If you do prefer to use them, once you have got a feel for how they affect your cooking and baking, you may need to make adjustments to the recipe accordingly.
More Air Fryer Recipes
All my recipes with instructions for how to cook or bake them in the air fryer can be found in my Air Fryer Recipe Index.
Don’t forget to let me know in the comments if you try making this recipe – I want to know what you think and if you made any substitutions, how did it turn out?
Still Have Questions?
Simple! Just contact me and I will do my best to help as quickly as I am able. Head over to my Contact Me page, any of my social media channels or post a comment at the bottom of this page and I’ll see what I can do.
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How to Air Fry Rind-On Pork Belly Strips
- 6 Rind-On Pork Belly Strips - around 100g/3½oz each
- 1 tsp Oil - see notes
- ¾ tsp Seasoning - see notes
- 4 tbsp Water
- ¼ tsp Sea Salt Flakes
- If your air fryer requires pre-heating, start this setting now.
- Thoroughly dry 6 Rind-On Pork Belly Strips .
- Use a sharp knife to cut slices in the rind no more than 1cm/⅓inch apart.
- Drizzle over 1 tsp Oil and ¾ tsp Seasoning and toss to thoroughly coat the pork.
- Place the belly strips into the air fryer basket. Arrange them so they are sitting skin side up. This will allow the skin to get the maximum heat and crackle.
- Pour 4 tbsp Water into the underneath of the fryer basket. If you are using an oven style air fryer, add the water to an ovenproof dish on the shelf under the pork or on the bottom on the fryer. The water will create steam and help to cook the soft pork meat.
- Cook for 15 minutes at 200c/390f.
- Carefully brush with a little extra oil and sprinkle with ¼ tsp Sea Salt Flakes. This will help the skin to crisp further.
- Cook for a further 5 minutes at 200c/390f.
- Check the pork is cooked through, you can see this by making a cut and checking that the meat is nearly white in the centre of the thickest part. Unlike chicken, pork can be eaten with a slight pink blush but if you prefer it more cooked, put it back in for 2 minutes at a time.
- Allow to rest for at least 3 to 4 minutes before tucking in. Spoon over juices that have collected in the bottom of the air fryer for extra flavour.
To Cook From Frozen
- Cook for 10 minutes at 200c/390f.
- Carefully brush with a little extra oil and sprinkle with ¼ tsp Sea Salt Flakes. This will help the skin to crisp further.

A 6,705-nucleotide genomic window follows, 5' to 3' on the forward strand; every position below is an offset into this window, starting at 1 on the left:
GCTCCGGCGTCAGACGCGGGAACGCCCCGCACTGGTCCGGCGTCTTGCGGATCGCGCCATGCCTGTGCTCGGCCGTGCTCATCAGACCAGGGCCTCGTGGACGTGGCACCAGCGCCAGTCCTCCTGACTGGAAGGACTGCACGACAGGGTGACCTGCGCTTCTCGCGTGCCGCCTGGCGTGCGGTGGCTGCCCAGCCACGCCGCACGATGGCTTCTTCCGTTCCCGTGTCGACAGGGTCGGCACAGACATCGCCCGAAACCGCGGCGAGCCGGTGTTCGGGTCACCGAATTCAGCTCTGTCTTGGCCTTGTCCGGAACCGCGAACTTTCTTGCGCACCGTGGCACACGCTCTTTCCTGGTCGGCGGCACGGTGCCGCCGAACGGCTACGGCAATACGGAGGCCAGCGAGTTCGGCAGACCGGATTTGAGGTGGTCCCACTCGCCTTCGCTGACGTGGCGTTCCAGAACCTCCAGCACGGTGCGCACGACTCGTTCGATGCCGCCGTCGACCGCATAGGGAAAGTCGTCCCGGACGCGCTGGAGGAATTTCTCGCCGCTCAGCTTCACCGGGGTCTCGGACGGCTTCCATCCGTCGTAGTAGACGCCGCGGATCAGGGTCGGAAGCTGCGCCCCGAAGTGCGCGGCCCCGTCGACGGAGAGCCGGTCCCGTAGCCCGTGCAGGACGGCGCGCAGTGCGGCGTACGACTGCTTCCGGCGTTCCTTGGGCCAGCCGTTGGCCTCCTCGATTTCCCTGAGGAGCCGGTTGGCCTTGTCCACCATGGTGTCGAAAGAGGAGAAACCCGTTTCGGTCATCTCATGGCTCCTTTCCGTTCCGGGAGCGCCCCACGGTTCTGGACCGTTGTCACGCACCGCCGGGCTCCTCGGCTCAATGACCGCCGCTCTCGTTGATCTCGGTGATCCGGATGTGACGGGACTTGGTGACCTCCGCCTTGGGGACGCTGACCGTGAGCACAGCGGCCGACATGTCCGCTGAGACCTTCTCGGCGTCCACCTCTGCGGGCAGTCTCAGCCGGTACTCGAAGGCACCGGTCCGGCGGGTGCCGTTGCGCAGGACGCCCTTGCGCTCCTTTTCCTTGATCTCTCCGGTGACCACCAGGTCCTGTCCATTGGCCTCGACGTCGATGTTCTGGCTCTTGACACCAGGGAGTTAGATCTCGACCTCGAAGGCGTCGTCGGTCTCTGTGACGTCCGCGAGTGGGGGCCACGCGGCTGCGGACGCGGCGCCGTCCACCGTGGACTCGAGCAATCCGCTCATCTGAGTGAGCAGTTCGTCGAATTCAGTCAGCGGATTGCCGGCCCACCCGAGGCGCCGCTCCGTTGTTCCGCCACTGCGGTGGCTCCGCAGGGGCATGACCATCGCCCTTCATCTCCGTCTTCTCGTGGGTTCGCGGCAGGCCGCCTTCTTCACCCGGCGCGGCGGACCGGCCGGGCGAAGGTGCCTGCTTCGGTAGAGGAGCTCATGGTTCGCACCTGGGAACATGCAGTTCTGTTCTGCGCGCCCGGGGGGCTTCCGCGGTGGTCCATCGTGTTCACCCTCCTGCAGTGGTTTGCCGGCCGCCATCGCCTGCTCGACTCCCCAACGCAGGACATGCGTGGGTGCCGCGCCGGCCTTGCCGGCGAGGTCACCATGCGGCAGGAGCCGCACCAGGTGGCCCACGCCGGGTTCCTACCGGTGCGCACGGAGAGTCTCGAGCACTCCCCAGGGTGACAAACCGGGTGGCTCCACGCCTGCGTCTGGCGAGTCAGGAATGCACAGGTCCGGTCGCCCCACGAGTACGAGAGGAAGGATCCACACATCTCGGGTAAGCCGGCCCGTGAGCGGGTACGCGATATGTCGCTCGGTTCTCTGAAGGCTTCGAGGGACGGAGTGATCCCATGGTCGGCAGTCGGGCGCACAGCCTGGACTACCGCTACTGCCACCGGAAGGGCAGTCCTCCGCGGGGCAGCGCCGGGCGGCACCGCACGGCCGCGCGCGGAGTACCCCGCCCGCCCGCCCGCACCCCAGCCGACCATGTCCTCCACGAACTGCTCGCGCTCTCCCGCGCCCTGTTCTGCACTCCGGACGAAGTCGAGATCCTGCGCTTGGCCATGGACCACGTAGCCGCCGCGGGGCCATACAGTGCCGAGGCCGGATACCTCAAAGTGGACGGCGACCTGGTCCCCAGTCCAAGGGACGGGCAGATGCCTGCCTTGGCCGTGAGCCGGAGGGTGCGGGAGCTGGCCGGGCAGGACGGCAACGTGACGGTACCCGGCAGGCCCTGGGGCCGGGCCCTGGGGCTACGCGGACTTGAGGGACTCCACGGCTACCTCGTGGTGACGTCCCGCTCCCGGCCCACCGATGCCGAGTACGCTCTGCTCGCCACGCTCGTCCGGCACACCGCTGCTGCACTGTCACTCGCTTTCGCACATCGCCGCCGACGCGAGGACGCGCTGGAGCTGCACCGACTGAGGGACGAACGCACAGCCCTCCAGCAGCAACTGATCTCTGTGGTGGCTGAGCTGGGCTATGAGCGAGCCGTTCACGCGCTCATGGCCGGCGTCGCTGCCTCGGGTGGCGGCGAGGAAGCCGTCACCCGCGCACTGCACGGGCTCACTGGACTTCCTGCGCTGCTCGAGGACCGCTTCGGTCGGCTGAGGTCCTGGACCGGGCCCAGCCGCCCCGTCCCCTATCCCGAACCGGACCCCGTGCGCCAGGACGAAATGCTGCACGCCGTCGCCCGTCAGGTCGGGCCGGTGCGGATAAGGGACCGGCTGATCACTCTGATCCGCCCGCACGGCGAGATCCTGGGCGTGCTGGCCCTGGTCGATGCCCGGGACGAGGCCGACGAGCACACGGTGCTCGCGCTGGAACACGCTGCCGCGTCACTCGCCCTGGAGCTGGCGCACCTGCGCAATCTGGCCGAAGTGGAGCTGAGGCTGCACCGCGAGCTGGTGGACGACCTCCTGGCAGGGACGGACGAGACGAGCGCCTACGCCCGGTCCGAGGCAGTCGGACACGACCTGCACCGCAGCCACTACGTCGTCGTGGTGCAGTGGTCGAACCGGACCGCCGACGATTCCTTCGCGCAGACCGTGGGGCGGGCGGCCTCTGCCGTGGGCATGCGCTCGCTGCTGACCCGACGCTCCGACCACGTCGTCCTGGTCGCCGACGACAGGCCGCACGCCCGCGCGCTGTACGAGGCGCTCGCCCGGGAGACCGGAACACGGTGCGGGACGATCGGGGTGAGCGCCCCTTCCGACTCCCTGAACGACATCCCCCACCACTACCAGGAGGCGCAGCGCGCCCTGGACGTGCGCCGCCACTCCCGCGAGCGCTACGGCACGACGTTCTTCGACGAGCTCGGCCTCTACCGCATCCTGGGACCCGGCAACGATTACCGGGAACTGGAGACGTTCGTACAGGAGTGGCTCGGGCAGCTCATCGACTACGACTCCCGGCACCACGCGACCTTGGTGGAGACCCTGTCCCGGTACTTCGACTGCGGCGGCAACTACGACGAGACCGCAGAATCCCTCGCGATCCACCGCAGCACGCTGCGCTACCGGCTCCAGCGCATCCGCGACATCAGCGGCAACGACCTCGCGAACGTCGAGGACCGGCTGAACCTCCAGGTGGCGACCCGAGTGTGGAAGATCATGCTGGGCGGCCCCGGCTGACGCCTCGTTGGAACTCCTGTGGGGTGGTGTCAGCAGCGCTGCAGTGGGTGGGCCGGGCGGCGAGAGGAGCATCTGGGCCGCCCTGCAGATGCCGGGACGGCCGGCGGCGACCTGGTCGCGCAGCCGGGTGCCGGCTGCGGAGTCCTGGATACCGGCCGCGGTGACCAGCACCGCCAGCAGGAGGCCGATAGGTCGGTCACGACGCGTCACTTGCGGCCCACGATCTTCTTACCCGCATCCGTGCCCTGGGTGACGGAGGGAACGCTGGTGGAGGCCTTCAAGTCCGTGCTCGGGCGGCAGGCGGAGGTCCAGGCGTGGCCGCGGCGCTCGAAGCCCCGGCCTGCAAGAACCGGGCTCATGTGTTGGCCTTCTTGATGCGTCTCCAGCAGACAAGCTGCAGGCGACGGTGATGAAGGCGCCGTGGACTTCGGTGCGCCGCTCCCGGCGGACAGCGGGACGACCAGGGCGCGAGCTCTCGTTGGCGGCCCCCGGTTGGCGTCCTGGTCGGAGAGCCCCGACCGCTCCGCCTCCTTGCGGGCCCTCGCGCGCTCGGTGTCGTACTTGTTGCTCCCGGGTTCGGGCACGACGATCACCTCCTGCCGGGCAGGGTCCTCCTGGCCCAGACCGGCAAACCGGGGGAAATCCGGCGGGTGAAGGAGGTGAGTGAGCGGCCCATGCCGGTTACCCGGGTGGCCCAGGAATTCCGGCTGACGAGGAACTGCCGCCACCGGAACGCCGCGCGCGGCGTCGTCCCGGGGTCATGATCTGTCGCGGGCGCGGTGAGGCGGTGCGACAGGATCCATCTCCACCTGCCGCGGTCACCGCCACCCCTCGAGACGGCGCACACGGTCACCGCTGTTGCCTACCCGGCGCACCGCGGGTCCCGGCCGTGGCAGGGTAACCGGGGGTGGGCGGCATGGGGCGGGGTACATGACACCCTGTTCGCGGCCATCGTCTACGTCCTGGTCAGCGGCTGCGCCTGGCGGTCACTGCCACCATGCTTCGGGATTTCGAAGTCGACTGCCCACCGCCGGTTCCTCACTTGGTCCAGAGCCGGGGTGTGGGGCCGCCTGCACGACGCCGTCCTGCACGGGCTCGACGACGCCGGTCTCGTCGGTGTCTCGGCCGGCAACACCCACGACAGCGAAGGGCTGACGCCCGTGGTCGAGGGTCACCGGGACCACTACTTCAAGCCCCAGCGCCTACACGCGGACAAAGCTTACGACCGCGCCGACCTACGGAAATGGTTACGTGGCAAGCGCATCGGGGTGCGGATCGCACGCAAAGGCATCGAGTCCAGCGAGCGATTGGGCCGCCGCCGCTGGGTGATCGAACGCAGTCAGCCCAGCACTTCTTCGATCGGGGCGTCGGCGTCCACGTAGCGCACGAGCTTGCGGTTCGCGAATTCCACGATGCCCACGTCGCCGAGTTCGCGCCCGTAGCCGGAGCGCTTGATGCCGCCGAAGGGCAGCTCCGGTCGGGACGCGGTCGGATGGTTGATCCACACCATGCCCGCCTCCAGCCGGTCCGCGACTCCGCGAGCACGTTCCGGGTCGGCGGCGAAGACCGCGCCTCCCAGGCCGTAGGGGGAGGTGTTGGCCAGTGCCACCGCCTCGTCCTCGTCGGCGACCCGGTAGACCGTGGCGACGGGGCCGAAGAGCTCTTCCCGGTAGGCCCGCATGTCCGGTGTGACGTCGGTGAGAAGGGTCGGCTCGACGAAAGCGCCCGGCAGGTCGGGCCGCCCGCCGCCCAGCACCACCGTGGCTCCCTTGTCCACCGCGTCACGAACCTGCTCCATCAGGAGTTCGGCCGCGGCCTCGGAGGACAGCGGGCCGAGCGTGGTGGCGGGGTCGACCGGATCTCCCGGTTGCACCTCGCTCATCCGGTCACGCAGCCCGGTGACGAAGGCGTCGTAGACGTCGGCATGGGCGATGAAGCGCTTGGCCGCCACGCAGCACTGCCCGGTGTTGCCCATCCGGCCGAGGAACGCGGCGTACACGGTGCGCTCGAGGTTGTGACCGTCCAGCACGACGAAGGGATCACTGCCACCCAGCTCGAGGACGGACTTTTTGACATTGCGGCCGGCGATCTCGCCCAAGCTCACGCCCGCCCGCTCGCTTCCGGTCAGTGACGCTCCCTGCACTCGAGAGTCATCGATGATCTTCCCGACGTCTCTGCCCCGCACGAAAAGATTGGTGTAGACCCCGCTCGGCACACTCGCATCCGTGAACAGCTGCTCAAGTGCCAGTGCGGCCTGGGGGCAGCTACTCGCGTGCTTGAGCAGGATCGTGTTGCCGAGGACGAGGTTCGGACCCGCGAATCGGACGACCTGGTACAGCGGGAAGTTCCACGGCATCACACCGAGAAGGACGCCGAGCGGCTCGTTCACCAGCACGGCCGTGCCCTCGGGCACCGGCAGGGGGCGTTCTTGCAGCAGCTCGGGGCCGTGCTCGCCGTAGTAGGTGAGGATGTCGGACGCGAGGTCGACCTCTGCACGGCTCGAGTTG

- Cook for a further 10 minutes at 200c/390f.
- Check that the pork is sufficiently cooked in exactly the same way as if cooking from fresh!
- Oil – Choose your oil to match your flavouring. For example use garlic, salt and rosemary with olive oil or for a more neutral flavour, sea salt and black pepper with vegetable oil.
- Seasoning – Choose any seasoning mix, spices or dried/fresh herbs. Make sure that salt is included in the mix. You can also add a little citrus juice.
- I used vegetable oil with a 50/50 mix of garlic salt and paprika.
- The air fryer version of this recipe is tested in a Cosori Lite (CAF-LI401S) with a 3.8 litre capacity. The square(ish) shaped basket is 21cm x 21cm and 24cm on the diagonal.
- Not all models advise preheating is required. Please follow the recommended instructions for your model. Mine has a specific preheat setting which is 4 minutes at 205c.
- For this recipe, I can easily fit 6 rind on pork belly strips – around 600g in total in the basket at a time. This gives plenty of room to allow air to circulate.
- As all air fryer models are a little different, you may find that you can fit more or less in at a time. Some models include stacking shelves which will increase capacity.
- Required cooking times and temperatures can also vary between models and brands. If you know that your air fryer runs a little hotter than most recipes suggest, use a lower temperature. And vice versa. Equally if you find that food cooks more quickly in your machine than instructions usually state, reduce the cooking time (or check it earlier) and vice versa.